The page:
Performance management is not just for work--we can look at ourselves both personally and professionally and commit to do better. 

(Source Photo: Dannielle Blumenthal)
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March 30, 2012

Democracy Built On More Than Hoya

There is a funny joke that is timely for election season, and it goes something like this...

"It was election time and the politician decided to go out to the local reservation and try to get the Native American vote. 

They were all assembled in the Council Hall to hear the speech. 

The politician had worked up to his finale, and the crowd was getting more and more excited.   

'I promise better education opportunities for Native Americans!' The crowd went wild, shouting 'Hoya! Hoya!'.   

The  politician was a bit puzzled by the native word, but was encouraged by their enthusiasm. 'I promise gambling reforms to allow a Casino on the Reservation!'  'Hoya! Hoya!' cried the crowd, stomping their feet.   

'I promise more social reforms and job opportunities for Native Americans!' The crowd reached a frenzied pitch shouting 'Hoya!  Hoya!  Hoya!'   

After the speech, the Politician was touring the Reservation, and saw a tremendous herd of cattle. Since he was raised on a ranch, and knew a bit about cattle, he asked the Chief if he could get closer to take a look at the cattle. 

'Sure,' the Chief said, 'but be careful not to step in the hoya.'"  :-)

So when candidates get on their soapboxes and promises are being made on the left and on the right, you can only but wonder what is a promise that is sincere and will be kept and what is a promise that is for garnering votes and will be ignored. 

When the mic is unknowingly on and you hear something you weren't meant to hear, it is hard not to wonder about true intentions. 

The New York Times calls these "moments of political candor," while the Wall Street Journal (30 March 2012) calls it "moment[s] of political contempt."  

The Journal asks why we would not be told the truth about intentions with the implication that it is something that the candidates do not want us to know or that we would not approve of. 

Who are these candidates really? Does anyone really know when words are but bargaining chips for winning elections, rather than true commitments of the heart. 

It is scary, when the truth is obscured by empty words that change with the audience, and then votes end up based on false promises, vagaries, and disappointments.

When it comes to elections--Is the truth out there? Does it exist? 

People deserve candor, sincerity, and to know where candidates really stand on the issues, so they can vote for what and whom they really believe in.

Democracy is built on more than rolling hills and valleys filled with hoya--the truth is it's foundation. 

(Source Joke: here and Source Photo: here)


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March 5, 2012

Are You A Moses or A Seagull?

I have a new article called "Leadership for Lasting Change."

"Usually organizational turnaround don't happen by themselves. They are steered by change agents, people unafraid to take the reins and move forward. Like Moses liberating the Jewish people from slavery, a strong leader shows his [/her] people the way."

Read the article at Public CIO Magazine, Winter 2012. 

Hope you enjoy it.

Andy 

(Source Photo: here)

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October 24, 2010

Pain Points, More Potent Than Wish Lists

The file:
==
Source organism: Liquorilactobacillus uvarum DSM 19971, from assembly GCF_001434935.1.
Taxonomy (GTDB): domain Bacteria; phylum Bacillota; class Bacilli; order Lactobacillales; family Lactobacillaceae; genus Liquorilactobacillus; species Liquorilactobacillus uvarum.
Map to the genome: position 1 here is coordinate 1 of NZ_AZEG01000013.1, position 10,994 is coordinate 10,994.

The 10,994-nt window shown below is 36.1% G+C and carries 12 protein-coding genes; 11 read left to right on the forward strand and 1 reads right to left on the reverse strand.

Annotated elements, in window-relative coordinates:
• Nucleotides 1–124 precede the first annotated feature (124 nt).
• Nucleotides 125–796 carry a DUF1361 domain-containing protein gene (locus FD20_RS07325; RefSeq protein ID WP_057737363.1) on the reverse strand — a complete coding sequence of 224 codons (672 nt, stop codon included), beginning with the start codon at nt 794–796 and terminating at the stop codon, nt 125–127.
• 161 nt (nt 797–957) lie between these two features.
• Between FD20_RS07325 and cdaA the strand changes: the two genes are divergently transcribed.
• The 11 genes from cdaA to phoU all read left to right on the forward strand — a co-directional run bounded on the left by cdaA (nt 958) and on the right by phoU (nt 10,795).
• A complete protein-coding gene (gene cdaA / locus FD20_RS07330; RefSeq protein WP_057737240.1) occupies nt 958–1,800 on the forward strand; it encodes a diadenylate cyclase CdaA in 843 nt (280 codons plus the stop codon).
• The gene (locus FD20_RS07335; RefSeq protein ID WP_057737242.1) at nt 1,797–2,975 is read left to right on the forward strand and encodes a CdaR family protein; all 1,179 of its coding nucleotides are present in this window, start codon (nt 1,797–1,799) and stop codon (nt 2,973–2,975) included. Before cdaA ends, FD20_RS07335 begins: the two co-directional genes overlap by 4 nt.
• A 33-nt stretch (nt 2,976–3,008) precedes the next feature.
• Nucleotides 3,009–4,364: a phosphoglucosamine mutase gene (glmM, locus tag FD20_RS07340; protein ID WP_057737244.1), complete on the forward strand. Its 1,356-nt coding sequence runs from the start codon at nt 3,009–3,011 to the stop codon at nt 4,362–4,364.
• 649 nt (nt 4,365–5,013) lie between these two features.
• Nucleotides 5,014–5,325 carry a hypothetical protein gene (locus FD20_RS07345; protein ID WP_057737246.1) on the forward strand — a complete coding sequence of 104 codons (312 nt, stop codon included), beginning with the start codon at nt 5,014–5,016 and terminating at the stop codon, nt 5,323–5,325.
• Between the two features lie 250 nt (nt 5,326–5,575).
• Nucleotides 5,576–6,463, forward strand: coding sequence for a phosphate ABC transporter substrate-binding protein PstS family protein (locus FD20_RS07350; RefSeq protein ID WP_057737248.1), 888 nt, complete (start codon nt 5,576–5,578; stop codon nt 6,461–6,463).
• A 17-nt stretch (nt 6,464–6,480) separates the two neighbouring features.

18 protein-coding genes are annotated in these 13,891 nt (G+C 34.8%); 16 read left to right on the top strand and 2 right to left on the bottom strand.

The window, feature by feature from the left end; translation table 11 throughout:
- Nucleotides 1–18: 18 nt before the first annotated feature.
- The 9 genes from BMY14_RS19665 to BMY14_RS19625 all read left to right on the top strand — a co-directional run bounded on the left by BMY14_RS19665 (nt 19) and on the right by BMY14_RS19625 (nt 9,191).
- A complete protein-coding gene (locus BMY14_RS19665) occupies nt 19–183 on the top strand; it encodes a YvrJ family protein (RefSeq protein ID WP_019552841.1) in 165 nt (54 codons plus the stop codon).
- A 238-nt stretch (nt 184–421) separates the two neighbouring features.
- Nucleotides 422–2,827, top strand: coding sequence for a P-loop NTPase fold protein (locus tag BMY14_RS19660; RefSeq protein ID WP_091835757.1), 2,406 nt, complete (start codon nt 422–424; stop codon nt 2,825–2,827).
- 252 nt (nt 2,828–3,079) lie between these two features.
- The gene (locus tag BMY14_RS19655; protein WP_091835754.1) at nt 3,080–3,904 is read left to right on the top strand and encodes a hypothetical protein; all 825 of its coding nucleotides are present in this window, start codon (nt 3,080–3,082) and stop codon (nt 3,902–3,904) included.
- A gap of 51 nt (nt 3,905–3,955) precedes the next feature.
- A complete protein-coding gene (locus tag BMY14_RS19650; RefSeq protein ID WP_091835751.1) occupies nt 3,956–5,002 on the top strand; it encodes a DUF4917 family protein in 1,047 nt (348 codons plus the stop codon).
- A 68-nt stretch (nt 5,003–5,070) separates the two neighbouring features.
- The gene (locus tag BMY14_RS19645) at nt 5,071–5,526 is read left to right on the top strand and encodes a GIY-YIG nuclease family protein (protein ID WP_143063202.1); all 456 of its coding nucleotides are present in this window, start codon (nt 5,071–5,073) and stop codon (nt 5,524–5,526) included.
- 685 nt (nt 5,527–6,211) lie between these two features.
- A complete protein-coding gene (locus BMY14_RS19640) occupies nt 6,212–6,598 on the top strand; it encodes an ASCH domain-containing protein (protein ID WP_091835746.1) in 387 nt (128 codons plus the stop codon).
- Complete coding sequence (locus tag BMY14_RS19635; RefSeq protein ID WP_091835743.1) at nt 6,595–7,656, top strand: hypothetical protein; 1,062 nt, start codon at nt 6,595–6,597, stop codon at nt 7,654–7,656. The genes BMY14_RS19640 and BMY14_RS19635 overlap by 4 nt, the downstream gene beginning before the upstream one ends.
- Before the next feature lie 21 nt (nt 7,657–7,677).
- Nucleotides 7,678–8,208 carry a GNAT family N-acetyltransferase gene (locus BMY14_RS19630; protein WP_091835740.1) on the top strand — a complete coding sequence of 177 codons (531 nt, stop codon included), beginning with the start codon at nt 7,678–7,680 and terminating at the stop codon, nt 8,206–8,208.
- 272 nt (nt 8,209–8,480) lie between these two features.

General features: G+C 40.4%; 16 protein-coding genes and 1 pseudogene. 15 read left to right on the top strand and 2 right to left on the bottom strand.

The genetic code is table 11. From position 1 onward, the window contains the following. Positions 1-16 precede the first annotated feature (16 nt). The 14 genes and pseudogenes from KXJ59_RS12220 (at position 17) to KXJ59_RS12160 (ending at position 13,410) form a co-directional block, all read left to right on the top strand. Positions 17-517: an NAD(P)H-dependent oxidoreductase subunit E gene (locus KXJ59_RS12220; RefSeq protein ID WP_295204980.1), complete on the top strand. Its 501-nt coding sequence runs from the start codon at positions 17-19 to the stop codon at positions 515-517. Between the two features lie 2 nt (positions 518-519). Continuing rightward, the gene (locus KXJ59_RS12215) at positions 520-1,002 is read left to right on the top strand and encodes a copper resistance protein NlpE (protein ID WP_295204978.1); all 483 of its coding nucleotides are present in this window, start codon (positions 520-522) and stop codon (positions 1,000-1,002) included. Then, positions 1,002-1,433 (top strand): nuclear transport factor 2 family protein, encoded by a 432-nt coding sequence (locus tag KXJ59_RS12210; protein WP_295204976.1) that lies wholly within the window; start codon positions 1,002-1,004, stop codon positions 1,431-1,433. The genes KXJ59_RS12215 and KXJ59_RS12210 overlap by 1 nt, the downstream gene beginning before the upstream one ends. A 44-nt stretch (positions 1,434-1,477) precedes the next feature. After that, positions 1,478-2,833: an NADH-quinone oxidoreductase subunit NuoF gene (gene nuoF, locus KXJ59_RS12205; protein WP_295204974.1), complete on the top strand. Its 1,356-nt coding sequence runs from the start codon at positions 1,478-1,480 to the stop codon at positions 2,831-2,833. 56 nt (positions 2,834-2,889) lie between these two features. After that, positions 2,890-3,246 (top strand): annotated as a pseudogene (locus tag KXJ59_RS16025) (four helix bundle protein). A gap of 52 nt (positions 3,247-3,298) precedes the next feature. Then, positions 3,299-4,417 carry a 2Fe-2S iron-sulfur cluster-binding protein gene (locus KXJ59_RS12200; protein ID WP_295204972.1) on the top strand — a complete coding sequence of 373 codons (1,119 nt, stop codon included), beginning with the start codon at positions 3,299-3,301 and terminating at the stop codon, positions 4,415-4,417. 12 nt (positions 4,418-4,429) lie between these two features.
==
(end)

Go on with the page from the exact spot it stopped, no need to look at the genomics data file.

Organizations are all interested in what sells—what’s hot and what’s not!

Of course, as advertisers learned long ago, “sex sells.”

What else? Fear sells. All the basic emotions seem to selleverything from affection and anger to wonder and worry.

When people experience an emotional drive, their internal (biochemical) and external (environmental) states elicit a psychophysiological response that drives mood and motivation.

The result is that when effectively selling to people’s emotions, we address or meet their explicit or implicit “pain points.”

Fast Company (November 2010) has an interesting article called “The Felt Need” that differentiates wants from genuine needs.

A want is one thing, but a genuine need or “pain point” is something entirely different. Getting something we want may be satisfying a nice to have on our wish list, but getting rid of a pain point is something that we literally crave to fulfill from physiological and/or psychological motivations.

A good analogy to satisfying people’s wants versus needs is that it’s better to be selling aspirins than vitamins, because “vitamins are nice; they’re healthy [and people want to live healthier]. But aspirin cures your pain…it’s a must-have.”

Similarly, the article tells us that just building a better mousetrap, doesn’t mean that customers will be beating down your door to do business, but rather as organizations we need to figure out not just how to build a better mousetrap, but rather how to get rid of that pesky mouse. The nuance is important!

In technology, there is a tendency to treat almost every new technology as a want and almost every new want as a need. The result is vast sums spent on IT purchases that are unopened or unused that perhaps looked good on paper (as a proposal), but never truly met the organizational threshold as a must-have with a commensurate commitment by it to succeed.

There are a number of implications for IT leaders:

1) As service providers, I think we need to differentiate with our internal customers what their genuine pain points are that must get prioritized from what their technology wish list items that can be addressed in the future, strategy alignment and resources permitting.

2) From a customer standpoint, I’d like to see our technology vendors trying to sell less new mousetraps and focusing more on what we really need in our organizations. The worst vendor calls/presentations are the ones that just try to tell you what they have to sell, rather than finding out what you need and how they can answer that call in a genuine way.

In looking at the emotion, the key to long-term sales success is not to take advantage of the customer in need, but rather to be their partner in meeting those needs and making the pain go away.